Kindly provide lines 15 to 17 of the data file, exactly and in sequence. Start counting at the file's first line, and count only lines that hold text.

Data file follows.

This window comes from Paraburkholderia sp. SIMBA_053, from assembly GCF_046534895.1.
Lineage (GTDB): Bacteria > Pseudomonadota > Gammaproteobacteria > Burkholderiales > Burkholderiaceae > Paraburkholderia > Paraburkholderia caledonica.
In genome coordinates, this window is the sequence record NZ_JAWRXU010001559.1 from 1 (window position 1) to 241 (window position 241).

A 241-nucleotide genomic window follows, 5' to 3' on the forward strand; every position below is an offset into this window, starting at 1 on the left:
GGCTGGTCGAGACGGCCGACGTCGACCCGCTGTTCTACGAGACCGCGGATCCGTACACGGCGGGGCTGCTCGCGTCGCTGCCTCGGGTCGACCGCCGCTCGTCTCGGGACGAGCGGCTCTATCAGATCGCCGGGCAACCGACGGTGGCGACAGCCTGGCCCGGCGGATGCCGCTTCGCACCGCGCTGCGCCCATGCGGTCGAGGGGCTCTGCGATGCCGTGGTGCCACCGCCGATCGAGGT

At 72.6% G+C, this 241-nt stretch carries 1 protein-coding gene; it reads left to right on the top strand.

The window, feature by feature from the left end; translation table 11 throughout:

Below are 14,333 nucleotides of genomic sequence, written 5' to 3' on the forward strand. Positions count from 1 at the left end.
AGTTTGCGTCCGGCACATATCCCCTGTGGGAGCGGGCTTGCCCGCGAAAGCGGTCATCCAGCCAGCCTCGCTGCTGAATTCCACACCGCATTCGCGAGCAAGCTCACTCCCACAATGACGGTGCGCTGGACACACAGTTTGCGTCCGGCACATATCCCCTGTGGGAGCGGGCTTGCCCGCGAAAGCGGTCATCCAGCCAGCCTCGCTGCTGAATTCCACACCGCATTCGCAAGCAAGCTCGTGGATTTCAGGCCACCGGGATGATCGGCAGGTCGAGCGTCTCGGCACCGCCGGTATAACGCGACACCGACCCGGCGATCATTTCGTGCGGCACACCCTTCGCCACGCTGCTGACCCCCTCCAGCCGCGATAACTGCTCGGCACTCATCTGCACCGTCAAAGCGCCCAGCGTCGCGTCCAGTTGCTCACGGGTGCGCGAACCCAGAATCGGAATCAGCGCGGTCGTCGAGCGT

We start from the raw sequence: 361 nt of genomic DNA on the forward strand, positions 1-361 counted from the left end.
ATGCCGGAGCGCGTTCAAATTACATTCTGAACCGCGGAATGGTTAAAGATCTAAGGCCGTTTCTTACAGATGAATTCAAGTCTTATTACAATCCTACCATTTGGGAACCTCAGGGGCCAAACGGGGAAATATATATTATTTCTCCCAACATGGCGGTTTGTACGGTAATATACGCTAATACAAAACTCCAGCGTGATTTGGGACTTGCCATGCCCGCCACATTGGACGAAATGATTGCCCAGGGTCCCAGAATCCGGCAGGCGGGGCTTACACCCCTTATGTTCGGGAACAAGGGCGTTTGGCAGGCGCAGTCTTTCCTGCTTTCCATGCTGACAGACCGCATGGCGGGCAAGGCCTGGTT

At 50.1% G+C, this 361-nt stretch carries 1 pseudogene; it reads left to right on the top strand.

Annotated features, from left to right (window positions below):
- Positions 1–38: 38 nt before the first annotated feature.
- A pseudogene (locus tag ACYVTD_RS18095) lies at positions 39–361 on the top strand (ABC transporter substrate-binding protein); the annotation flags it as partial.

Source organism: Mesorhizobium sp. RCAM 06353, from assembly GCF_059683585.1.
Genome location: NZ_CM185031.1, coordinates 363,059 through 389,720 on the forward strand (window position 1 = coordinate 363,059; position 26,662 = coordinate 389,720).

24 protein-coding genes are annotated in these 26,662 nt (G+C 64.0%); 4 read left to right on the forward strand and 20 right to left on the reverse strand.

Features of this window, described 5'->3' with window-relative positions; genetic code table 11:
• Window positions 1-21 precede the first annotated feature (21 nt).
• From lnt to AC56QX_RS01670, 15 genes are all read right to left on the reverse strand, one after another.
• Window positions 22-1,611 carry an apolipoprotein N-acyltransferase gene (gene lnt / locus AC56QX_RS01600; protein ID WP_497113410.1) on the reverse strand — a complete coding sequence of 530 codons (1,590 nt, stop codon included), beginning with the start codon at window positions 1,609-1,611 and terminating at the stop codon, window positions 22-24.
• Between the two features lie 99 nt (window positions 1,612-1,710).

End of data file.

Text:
- A pseudogene (locus tag ACYVTD_RS18095) lies at positions 39–361 on the top strand (ABC transporter substrate-binding protein); the annotation flags it as partial.

Source organism: Mesorhizobium sp. RCAM 06353, from assembly GCF_059683585.1.
Genome location: NZ_CM185031.1, coordinates 363,059 through 389,720 on the forward strand (window position 1 = coordinate 363,059; position 26,662 = coordinate 389,720).